Funding sources for the Success Highways Resiliency Solution
Districts and schools use a variety of funding sources to implement the Success Highways Resiliency Solution. Below is a list of the most common funding sources used to implement Success Highways. To learn how Success Highways aligns with the goals and requirements of each funding source, click on the “View Alignment” button below each grant description. If we can assist you with securing funding or if you have questions about alignment with other grants and programs, please contact us.
Elementary & Secondary School Counseling Program
The Elementary and Secondary School Counseling program supports programs in target elementary, K-12, or secondary schools to establish or expand counseling programs. These efforts include hiring staff members in counseling, social work, psychologist, or psychiatrist roles as well as implementing services that use a developmental, prevention approach to support students.
Gaining Early Awareness and Readiness for Undergraduate Programs (GEAR UP)
GEAR UP (Gaining Early Awareness and Readiness for Undergraduate Programs) focus on increasing the number of low-income students who are prepared to enter and succeed in post secondary education. GEAR UP provides six-year grants to states and partnerships to provide services in high-poverty middle and high schools. Grantees serve an entire cohort of students beginning no later than seventh grade and follow the cohort through high school.
Investing in Innovation (i3)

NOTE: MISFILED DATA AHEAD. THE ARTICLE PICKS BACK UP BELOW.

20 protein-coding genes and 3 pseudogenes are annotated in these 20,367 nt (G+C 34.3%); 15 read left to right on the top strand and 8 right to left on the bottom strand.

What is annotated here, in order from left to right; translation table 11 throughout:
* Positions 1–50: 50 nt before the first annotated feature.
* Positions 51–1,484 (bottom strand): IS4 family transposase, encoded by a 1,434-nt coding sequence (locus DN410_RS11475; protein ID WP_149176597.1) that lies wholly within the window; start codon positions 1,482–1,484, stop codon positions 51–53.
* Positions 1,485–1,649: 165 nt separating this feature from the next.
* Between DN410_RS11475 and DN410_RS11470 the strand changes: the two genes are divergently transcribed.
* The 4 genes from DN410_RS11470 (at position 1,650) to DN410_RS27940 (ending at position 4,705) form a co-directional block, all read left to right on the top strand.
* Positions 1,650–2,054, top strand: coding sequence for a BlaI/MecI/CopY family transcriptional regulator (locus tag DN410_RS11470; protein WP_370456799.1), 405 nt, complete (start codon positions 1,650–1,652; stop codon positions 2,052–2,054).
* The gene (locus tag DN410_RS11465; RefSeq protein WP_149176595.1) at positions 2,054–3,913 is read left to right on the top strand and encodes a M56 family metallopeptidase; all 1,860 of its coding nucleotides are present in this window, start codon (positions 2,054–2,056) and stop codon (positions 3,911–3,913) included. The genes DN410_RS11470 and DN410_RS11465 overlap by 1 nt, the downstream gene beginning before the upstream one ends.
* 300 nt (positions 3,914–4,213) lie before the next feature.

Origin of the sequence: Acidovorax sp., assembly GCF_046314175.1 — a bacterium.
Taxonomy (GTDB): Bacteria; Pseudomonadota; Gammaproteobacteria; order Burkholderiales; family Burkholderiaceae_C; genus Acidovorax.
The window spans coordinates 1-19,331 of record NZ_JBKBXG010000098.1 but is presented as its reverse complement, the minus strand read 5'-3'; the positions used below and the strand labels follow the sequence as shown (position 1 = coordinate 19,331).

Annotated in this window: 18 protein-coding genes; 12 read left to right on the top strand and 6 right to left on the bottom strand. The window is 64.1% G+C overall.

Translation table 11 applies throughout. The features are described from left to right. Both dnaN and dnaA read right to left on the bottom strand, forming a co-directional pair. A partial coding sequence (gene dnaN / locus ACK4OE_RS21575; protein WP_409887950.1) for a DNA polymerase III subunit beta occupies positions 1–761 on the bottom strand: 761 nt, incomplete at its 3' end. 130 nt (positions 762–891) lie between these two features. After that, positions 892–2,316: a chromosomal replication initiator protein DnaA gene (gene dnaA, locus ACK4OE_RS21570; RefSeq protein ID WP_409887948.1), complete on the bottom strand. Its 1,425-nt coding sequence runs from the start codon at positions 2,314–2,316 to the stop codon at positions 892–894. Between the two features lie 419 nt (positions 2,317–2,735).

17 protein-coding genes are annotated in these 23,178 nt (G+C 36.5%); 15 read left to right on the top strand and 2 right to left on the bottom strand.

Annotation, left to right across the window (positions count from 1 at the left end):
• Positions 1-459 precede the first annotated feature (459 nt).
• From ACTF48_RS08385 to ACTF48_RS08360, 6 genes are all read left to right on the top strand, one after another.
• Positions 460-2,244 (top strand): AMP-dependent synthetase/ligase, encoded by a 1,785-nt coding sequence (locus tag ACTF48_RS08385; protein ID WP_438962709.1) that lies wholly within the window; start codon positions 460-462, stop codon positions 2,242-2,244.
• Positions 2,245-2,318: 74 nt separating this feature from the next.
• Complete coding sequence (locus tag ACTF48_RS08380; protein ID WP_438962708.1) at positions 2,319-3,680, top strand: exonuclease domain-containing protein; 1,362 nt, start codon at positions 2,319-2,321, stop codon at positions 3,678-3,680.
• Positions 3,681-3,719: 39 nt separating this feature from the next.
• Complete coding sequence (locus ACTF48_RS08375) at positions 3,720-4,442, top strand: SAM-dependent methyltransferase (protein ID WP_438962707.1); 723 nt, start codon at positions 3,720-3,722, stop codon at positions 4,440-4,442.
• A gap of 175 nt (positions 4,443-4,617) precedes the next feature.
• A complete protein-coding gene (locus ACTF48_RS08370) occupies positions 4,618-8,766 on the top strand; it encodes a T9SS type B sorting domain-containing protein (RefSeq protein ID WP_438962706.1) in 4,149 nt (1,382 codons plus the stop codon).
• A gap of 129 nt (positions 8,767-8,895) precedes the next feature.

Through Investing in Innovation (i3), Local Educational Agencies (LEAs) and nonprofit organizations with a record of improving student achievement will expand the implementation of, and investment in, innovative practices that are demonstrated to have an impact on:
- Improving student achievement or student growth
- Closing achievement gaps
- Decreasing dropout rates
- Increasing high school graduation rates
- Improving college enrollment and completion rates
Promise Neighborhoods grants provide funding to significantly improve the educational and developmental outcomes of all children in the most distressed communities by: supporting efforts to improve child outcomes, identifying and increasing the capacity to build a college-going culture, building a continuum of academic programs and family and community supports from cradle through college to career, integrating these efforts across local agencies, and evaluating the overall impact.
Race to the Top
Through Race to the Top, States will advance school reform around four specific areas:
- Adopting standards and assessments that prepare students to succeed in college and the workplace and to compete in the global economy.
- Building data systems that measure student growth and success, and inform teachers and principals about how they can improve instruction.
- Recruiting, developing, rewarding, and retaining effective teachers and principals, especially where they are needed most.
- Turning around the lowest-achieving schools.
Safe and Supportive Schools
Safe and Supportive Schools awards grants to State Educational Agencies (SEAs) to support statewide measurement of, and targeted interventions and solutions to promote safe learning environments for youth. Without a safe learning environment, the health, well-being, and future potential of young people is at risk.
School Improvement Funds
In conjunction with Title I funds for school improvement, SIG funds are used to improve student achievement in Title I schools identified for improvement, corrective action, or restructuring so as to enable those schools to make adequate yearly progress (AYP) and exit improvement status. A Local Educational Agency’s (LEA’s) total SIG grant may not be less than $50,000 or more than $200,000 per year for each school it commits to serve.
Title I—Improving the Academic Achievement of the Disadvantaged